Two hundred and forty-two years ago, America was founded on the fundamental principle that all men and women are created equal and share an inherent dignity that government must value, respect, and protect. The founding of our great country lit a spark of freedom that spread around the world, unleashing human potential and lifting billions out of poverty. Today, we continue this sacred legacy. We hold in common the responsibility to strengthen the bonds of liberty for future generations to inherit and carry forward.
At the same time, we recognize that many around the world continue to live under the dark shadow of oppression and despotism. During Captive Nations Week, we remember that the rights and privileges we enjoy in the United States are not held by all. We stand in solidarity with those who continue to suffer under governments that stifle basic freedoms and deny the opportunity to build a better life.
President Dwight D. Eisenhower proclaimed the first Captive Nations Week in 1959 during the height of the Cold War. At that time, the United States was locked in an enduring struggle to preserve and advance freedom for nations held captive by totalitarian communist regimes in Eastern Europe, Asia, and elsewhere. These regimes dismissed the very idea of individual rights. Then, as it does today, the United States blazed as a beacon of hope for the oppressed, for lovers of freedom and justice, and for those who strive for the rule of law.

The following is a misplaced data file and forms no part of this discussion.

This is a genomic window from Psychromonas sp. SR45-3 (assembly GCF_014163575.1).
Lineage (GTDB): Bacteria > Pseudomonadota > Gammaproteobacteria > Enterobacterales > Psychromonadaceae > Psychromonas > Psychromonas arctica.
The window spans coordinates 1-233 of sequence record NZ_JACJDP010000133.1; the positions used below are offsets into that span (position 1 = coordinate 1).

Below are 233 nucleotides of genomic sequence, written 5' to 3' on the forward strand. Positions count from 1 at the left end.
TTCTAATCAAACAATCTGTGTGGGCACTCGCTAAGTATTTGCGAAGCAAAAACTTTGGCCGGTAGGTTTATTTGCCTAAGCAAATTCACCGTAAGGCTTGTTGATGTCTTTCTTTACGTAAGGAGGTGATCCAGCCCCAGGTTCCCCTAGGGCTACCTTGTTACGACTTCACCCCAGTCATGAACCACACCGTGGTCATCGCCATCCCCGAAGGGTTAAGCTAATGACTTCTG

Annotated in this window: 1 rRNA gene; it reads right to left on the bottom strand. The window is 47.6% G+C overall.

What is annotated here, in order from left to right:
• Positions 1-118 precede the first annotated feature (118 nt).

When the citizens of East Germany tore down the Berlin Wall in 1989, it was a defining moment for freedom. But much work remains unfinished. In many countries today, people remain subject to unjust arrest, detention, and execution. Individual rights, such as freedom of expression, freedom of association, and freedom to assemble, which are necessary to hold governments accountable, are significantly circumvented or denied entirely. The United States stands with the repressed and continues to encourage despotic regimes to turn away from authoritarianism and respect the God-given rights of life and liberty.
As we observe Captive Nations Week, let us recall the words of President Ronald Reagan, declared on this occasion in 1983: “Free people, if they are to remain free, must defend the liberty of others.” Let us today resolve to continue the work of those who came before: to ensure that America remains the world’s brightest example of liberty; to do justice; to respect the rule of law; and to never, ever give up on liberty.
The Congress, by Joint Resolution approved July 17, 1959 (73 Stat. 212), has authorized and requested the President to issue a proclamation designating the third week of July of each year as “Captive Nations Week.”
NOW, THERFORE, I, DONALD J. TRUMP, President of the United States of America, by virtue of the authority vested in me by the Constitution and the laws of the United States, do hereby proclaim July 15 through July 21, 2018, as Captive Nations Week. I call upon all Americans to reaffirm our commitment to those around the world striving for liberty, justice, and the rule of law.
IN WITNESS WHEREOF, I have hereunto set my hand this
thirteenth day of July, in the year of our Lord two thousand eighteen, and of the Independence of the United States of America the two hundred and forty-third.
DONALD J. TRUMP